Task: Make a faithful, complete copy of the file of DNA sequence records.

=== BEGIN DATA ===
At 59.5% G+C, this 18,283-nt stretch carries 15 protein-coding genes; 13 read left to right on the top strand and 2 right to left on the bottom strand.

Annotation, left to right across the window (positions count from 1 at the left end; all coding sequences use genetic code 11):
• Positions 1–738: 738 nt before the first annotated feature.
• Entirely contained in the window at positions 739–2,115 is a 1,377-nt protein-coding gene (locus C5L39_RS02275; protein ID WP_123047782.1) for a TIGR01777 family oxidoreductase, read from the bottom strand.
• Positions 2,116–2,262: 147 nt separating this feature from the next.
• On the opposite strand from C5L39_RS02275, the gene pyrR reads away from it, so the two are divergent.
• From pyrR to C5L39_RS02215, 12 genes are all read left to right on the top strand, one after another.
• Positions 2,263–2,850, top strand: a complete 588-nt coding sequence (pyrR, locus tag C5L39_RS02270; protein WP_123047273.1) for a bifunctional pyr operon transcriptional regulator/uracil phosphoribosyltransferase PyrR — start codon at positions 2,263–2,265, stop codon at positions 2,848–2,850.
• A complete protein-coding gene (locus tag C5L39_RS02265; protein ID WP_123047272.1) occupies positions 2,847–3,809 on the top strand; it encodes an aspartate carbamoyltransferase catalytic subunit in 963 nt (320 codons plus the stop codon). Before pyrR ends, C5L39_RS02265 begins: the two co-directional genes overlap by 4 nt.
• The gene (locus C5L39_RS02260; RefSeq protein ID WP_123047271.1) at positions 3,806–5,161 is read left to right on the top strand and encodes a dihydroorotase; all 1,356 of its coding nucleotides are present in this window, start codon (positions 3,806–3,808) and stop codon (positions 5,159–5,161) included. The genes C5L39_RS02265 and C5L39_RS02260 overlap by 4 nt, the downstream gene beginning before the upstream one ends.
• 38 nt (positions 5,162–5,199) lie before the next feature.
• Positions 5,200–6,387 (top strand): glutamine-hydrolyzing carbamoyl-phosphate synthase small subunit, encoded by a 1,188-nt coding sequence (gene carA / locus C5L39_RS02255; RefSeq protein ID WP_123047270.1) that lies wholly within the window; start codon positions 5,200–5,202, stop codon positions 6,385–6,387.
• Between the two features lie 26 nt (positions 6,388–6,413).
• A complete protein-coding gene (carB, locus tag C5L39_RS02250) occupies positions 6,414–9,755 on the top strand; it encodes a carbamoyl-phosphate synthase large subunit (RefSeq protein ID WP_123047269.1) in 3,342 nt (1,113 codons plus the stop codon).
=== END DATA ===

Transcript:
At 59.5% G+C, this 18,283-nt stretch carries 15 protein-coding genes; 13 read left to right on the top strand and 2 right to left on the bottom strand.

Annotation, left to right across the window (positions count from 1 at the left end; all coding sequences use genetic code 11):
• Positions 1–738: 738 nt before the first annotated feature.
• Entirely contained in the window at positions 739–2,115 is a 1,377-nt protein-coding gene (locus C5L39_RS02275; protein ID WP_123047782.1) for a TIGR01777 family oxidoreductase, read from the bottom strand.
• Positions 2,116–2,262: 147 nt separating this feature from the next.
• On the opposite strand from C5L39_RS02275, the gene pyrR reads away from it, so the two are divergent.
• From pyrR to C5L39_RS02215, 12 genes are all read left to right on the top strand, one after another.
• Positions 2,263–2,850, top strand: a complete 588-nt coding sequence (pyrR, locus tag C5L39_RS02270; protein WP_123047273.1) for a bifunctional pyr operon transcriptional regulator/uracil phosphoribosyltransferase PyrR — start codon at positions 2,263–2,265, stop codon at positions 2,848–2,850.
• A complete protein-coding gene (locus tag C5L39_RS02265; protein ID WP_123047272.1) occupies positions 2,847–3,809 on the top strand; it encodes an aspartate carbamoyltransferase catalytic subunit in 963 nt (320 codons plus the stop codon). Before pyrR ends, C5L39_RS02265 begins: the two co-directional genes overlap by 4 nt.
• The gene (locus C5L39_RS02260; RefSeq protein ID WP_123047271.1) at positions 3,806–5,161 is read left to right on the top strand and encodes a dihydroorotase; all 1,356 of its coding nucleotides are present in this window, start codon (positions 3,806–3,808) and stop codon (positions 5,159–5,161) included. The genes C5L39_RS02265 and C5L39_RS02260 overlap by 4 nt, the downstream gene beginning before the upstream one ends.
• 38 nt (positions 5,162–5,199) lie before the next feature.
• Positions 5,200–6,387 (top strand): glutamine-hydrolyzing carbamoyl-phosphate synthase small subunit, encoded by a 1,188-nt coding sequence (gene carA / locus C5L39_RS02255; RefSeq protein ID WP_123047270.1) that lies wholly within the window; start codon positions 5,200–5,202, stop codon positions 6,385–6,387.
• Between the two features lie 26 nt (positions 6,388–6,413).
• A complete protein-coding gene (carB, locus tag C5L39_RS02250) occupies positions 6,414–9,755 on the top strand; it encodes a carbamoyl-phosphate synthase large subunit (RefSeq protein ID WP_123047269.1) in 3,342 nt (1,113 codons plus the stop codon).